NAB court reserves verdict in two graft references against Nawaz

01:25 PM | 19 Dec, 2018
NAB court reserves verdict in two graft references against Nawaz
ISLAMABAD - An accountability court on Wednesday reserved verdicts in two corruption reference against former Prime Minister Nawaz Sharif.

Accountability Judge Arshad Malik will announce the verdicts on Al-Aziz Steel Mills case and Flagship Investment reference on December 24.

Khawaja Haris Ahmad, counsel for the former premier, sought more time to submit more documents in the Flagship case, but the court rejected the plea.

The National Accountability Bureau (NAB) prosecutor wrapped his final arguments on Tuesday in the Flagship Investment reference against the former premier, while the closing arguments in the Al-Azizia Steel Mills case were submitted earlier this month.

On December 7, the apex court had directed the trial court to wrap up the cases by December 24.

Talking to media, the former premier rejected the allegation against him, stating that he never received any kickback in his life.

Tuesday's Hearing

While winding up the arguments in the accountability court, the NAB prosecutor, Asghar Awan, maintained that the former premier had been receiving a salary of AED10,000 from Capital FZE between 2006 and 2013.

He said that the members of the Sharif family were provided various chances to justify their assets but they did not avail them.

The prosecutor said the Sharif family took the plea before the Supreme Court that while they were in exile. Mian Mohammad Sharif, the former premier’s father who died in 2004, gave AED5.4 million to Hussain Nawaz and AED4.2 million to Hassan Nawaz to set up their business in the United Kingdom and Saudi Arabia.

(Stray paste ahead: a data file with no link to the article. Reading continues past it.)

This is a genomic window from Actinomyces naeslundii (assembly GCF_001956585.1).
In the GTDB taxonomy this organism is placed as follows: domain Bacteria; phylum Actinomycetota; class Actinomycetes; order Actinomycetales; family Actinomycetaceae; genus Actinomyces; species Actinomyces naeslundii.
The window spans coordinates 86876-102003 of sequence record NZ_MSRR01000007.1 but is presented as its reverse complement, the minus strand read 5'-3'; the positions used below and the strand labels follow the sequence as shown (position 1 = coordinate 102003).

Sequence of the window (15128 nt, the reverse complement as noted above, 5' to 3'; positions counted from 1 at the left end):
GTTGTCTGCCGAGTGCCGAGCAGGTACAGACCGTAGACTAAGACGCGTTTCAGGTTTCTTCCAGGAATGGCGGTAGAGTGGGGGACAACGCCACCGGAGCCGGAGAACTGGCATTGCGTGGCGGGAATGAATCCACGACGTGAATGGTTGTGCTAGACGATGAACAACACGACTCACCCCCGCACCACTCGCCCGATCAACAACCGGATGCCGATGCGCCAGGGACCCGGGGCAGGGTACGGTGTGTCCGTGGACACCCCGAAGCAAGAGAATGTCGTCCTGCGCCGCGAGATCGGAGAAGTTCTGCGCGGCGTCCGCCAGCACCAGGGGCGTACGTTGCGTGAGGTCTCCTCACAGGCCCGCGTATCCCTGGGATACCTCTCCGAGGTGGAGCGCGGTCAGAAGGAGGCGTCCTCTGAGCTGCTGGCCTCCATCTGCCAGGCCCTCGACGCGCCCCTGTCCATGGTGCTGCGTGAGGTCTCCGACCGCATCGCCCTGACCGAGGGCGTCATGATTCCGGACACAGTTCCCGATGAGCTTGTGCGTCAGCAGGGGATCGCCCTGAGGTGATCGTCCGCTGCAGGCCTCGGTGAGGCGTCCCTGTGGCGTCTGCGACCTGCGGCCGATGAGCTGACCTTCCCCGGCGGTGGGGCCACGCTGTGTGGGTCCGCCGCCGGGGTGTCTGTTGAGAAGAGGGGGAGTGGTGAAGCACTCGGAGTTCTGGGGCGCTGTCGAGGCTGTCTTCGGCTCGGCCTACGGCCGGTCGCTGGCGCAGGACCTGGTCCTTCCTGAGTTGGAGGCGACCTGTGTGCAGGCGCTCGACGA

The Sharif family, the prosecutor said, claimed that the late Mian Sharif had gave money to his grandsons from the AED12 million which he had invested with the Qatari royal family.

The NAB counsel highlighted that Qatari Prince Sheikh Hamad bin Jassim bin Jaber Al-Thani never appeared before the Panamagate joint investigation team to verify the money trail provided by Sharifs.

Khawaja Haris Ahmed, the counsel for Nawaz, contended that the JIT did not make serious efforts to record the statement of the Qatari prince.

Countering objections raised by the prosecutor over the money trail, Haris clarified that the late Mian Sharif set up Gulf Steel Mills (GSM) in the UAE in 1974, adding that it was sold to Abdullah Kayed Ahli.

The amount of AED12 million gotten by selling the mills was, later, invested with the Qatari roly family.

The prosecutor argued that these were private transactions according to the Sharif family as the amount was never transferred through official channels. He said that the JIT did not rely upon the Sharif family version as no official channel was used for transactions.

He further argued that the Sharifs were required to justify the investment of AED5.4 million by Hussain in Al-Azizia/Hill Metal Establishment and AED4.2 million by Hassan in Flagship Investment and other companies but the family could not provide any substantial evidence.

He asserted that former prime minister was the real owner of the companies established by his sons while both his children were benamidar.

As the prosecutor wrapped the arguments, Haris sought time to submit a rebuttal over the prosecution’s allegations.

The Cases

As many as three references have been filed against the former premier in line with the directives of the Supreme Court in the Panama Papers case verdict – a decision that ousted Nawaz Sharif from the PM House in July last year.

The accountability court judge Muhammad Bashir had sentenced the elder Sharif to ten years in the Avenfield reference. However, the conviction was suspended by a two-member bench of the Islamabad High Court.

NAB has moved the Supreme Court against the decision of the Islamabad High Court which will hear the case on December 12.

Besides Sharif, Maryam Nawaz was sentenced to 7 years and Captain Safdar was sentenced to one year in prison in the Avenfield reference which pertains to the pricey flats of the former ruling family.